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Oracle 19c: Automatic Indexing. Part 2. Testing Automatic Indexing with Swingbench

This is the second of a two-part post that looks at the Automatic Indexing feature introduced in Oracle 19c.
I have used Dominic Giles' Swingbench utility to create a realistic and repeatable OLTP load test using the Sales Order Entry (SOE) benchmark.  This post explains how I set up and ran the test, and what results I obtained.

Oracle 19c: Automatic Indexing. Part 1. Introduction

This is the first of a two-part post that looks at the Automatic Indexing feature introduced in Oracle 19c, available on engineered systems only. Initially, I simply wanted to see what it does and to understand how it worked.
Next, I wanted to see how good it is. I created a test based on Dominic Giles' Swingbench Sales Order Entry benchmark. Having dropped the secondary indexes (ones not involved in key constraints), I wanted to see which Automatic Indexing would recreate and whether that would reinstate the original performance.

References and Acknowledgements 

This blog is not intended to provide a comprehensive description of Automatic Indexing.  I explain some things as I go along, but I have referenced the sources that I found helpful.

Oracle 19c Real-Time and High-Frequency Automatic Statistics Collection

I gave this presentation at the UKOUG Techfest 19 conference.  This video was produced as a part of the preparation for that session.  The slide deck is also available on my website.

It takes a look at the pros and cons of these new 19c features.  They are only available on Engineered Systems.  Both features aim to address the challenge of using data that has been significantly updated before the statistics maintenance window has run again.

Data Warehouse Design: Engineered Systems Considerations

This post is part of a series that discusses some common issues in data warehouses.

On an engineered system, a key feature is that Bloom filters are pushed to storage cells during smart scan,  Additionally, a Bloom filter computed from a join column of a one table can be used against another table.  Storage index can skip I/O against the large fact table based on a Bloom filter calculated from a small dimension table (see Tanel Poder's Blog: Combining Bloom Filter Offloading and Storage Indexes on Exadata)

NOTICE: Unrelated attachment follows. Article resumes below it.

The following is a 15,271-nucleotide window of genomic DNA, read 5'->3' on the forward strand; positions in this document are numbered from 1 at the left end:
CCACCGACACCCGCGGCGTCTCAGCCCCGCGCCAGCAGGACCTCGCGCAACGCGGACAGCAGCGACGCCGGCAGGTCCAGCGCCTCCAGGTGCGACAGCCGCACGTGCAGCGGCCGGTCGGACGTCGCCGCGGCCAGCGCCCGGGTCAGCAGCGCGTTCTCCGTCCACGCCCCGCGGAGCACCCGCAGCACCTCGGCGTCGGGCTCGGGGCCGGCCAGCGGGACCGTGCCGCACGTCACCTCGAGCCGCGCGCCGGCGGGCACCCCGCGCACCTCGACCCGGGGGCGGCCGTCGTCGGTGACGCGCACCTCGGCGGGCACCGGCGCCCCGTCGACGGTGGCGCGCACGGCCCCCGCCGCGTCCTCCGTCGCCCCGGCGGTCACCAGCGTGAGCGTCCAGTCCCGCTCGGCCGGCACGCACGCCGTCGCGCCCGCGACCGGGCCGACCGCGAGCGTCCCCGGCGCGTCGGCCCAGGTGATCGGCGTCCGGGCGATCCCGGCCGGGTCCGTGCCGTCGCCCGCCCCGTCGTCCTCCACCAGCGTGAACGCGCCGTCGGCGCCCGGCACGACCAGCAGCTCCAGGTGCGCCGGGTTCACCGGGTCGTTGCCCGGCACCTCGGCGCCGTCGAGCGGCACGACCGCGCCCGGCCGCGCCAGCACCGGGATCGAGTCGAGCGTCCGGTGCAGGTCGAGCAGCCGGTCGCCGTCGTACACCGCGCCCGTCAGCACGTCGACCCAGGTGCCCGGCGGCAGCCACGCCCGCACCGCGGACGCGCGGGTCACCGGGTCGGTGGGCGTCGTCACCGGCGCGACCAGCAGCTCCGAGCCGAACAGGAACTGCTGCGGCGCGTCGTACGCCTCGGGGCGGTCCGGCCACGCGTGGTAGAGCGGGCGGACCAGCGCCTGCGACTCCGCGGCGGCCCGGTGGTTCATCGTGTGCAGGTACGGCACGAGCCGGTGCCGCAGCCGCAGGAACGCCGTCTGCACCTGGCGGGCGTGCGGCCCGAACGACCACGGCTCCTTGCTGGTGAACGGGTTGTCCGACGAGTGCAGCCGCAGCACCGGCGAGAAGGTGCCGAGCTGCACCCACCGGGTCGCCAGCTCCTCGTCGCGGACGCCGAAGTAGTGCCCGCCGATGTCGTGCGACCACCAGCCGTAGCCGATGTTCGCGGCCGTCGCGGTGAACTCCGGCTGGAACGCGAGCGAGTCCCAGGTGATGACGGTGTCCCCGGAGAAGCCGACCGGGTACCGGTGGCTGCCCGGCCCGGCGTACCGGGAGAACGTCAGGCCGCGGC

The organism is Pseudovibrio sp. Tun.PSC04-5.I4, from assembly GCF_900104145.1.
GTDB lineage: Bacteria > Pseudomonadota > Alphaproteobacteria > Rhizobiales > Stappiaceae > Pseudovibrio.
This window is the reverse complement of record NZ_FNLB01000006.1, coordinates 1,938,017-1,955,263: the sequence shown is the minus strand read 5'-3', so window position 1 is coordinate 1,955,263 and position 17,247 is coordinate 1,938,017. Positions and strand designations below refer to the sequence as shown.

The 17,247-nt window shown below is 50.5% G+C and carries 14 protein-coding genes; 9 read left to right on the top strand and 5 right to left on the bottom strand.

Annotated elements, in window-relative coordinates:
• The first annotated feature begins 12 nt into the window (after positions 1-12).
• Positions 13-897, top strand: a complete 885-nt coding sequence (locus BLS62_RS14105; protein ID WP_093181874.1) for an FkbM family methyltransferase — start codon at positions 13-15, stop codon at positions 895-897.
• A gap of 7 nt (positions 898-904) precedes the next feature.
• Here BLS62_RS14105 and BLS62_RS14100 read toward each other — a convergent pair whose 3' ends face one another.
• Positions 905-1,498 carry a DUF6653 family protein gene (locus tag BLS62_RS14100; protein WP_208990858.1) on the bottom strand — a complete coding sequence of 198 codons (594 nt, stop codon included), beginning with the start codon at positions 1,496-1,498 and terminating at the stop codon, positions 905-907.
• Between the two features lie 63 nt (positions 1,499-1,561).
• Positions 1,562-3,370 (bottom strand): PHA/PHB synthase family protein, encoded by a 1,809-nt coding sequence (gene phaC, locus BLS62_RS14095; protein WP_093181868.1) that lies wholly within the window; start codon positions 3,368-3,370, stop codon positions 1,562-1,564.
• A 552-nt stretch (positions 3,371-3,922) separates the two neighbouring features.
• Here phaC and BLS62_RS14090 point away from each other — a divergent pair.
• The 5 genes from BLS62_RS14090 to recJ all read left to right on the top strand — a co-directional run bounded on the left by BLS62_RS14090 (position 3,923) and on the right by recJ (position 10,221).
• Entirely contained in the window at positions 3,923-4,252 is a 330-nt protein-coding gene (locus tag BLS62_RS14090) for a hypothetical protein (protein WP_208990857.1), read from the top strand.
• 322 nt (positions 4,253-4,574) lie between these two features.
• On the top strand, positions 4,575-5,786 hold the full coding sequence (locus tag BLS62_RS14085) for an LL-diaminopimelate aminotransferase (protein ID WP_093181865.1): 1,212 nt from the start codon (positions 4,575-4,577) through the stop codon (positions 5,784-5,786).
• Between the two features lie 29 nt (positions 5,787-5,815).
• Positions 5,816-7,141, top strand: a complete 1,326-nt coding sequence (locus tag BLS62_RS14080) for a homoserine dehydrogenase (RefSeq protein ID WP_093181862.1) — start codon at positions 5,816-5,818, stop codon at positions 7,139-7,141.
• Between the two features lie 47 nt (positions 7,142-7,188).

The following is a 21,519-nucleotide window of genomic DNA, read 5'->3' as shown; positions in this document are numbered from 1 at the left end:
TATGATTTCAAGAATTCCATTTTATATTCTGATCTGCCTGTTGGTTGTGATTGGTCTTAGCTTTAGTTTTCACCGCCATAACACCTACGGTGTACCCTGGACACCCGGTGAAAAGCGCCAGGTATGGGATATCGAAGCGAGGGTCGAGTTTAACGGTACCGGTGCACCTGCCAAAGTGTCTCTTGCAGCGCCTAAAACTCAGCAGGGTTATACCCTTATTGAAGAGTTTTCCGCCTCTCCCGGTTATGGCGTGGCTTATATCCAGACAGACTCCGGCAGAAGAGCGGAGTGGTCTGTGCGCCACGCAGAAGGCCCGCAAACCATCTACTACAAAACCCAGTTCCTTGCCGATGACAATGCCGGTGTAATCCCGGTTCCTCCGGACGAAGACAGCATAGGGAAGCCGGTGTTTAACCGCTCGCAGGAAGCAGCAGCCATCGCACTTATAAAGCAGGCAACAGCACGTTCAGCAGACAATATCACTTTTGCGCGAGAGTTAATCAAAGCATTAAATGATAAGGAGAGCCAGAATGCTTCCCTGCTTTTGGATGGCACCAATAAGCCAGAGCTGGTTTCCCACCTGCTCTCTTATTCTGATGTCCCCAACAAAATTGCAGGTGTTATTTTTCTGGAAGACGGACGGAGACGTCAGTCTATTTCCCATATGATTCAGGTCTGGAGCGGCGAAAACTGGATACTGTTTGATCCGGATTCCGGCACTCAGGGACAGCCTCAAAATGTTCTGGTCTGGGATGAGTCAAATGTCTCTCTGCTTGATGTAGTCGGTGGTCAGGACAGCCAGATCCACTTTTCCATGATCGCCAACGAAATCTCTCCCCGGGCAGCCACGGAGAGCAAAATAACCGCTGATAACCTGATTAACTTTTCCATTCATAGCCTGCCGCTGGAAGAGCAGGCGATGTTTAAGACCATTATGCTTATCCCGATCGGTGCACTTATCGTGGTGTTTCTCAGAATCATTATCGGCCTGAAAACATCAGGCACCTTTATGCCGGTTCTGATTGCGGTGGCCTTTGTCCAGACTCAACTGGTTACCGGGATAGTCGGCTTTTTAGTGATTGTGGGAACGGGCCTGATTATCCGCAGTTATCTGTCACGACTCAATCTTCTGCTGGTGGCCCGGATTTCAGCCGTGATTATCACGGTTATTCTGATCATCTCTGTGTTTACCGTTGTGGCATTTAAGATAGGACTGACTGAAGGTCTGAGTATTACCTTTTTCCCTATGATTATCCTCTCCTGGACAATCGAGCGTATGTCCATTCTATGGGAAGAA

This shifts the balance away from Star Transformation, so you are far less likely to want to add bitmap indexes.

Choosing the Right Compression

Choosing the right database table compression matters.  It affects the size of the objects and also the performance of your application.  Compression makes objects smaller, and for many systems, this is an objective in itself, but it also affects performance.  As compressed objects are smaller, less physical I/O is required to access them.  However, that saving is paid for in CPU.  More CPU is required to compress the data when it is written, and then again (albeit usually less CPU) to decompress it when you read it.  The question is whether the saving in I/O pays for the additional CPU.

There are a number of forms of compression to choose between.  They have different characteristics.  The resulting objects are different sizes, and they require different amounts of CPU to compress and decompress.

Oracle Database Appliance — What Does It Mean for You and Your Business?

When I first heard about Oracle Database Appliance and what it does, I got really excited — I saw great potential in this product. When we got our hands dirty and started testing the appliance, I become confident that this product will be a hit. Now it’s finally the time when I can share my [...]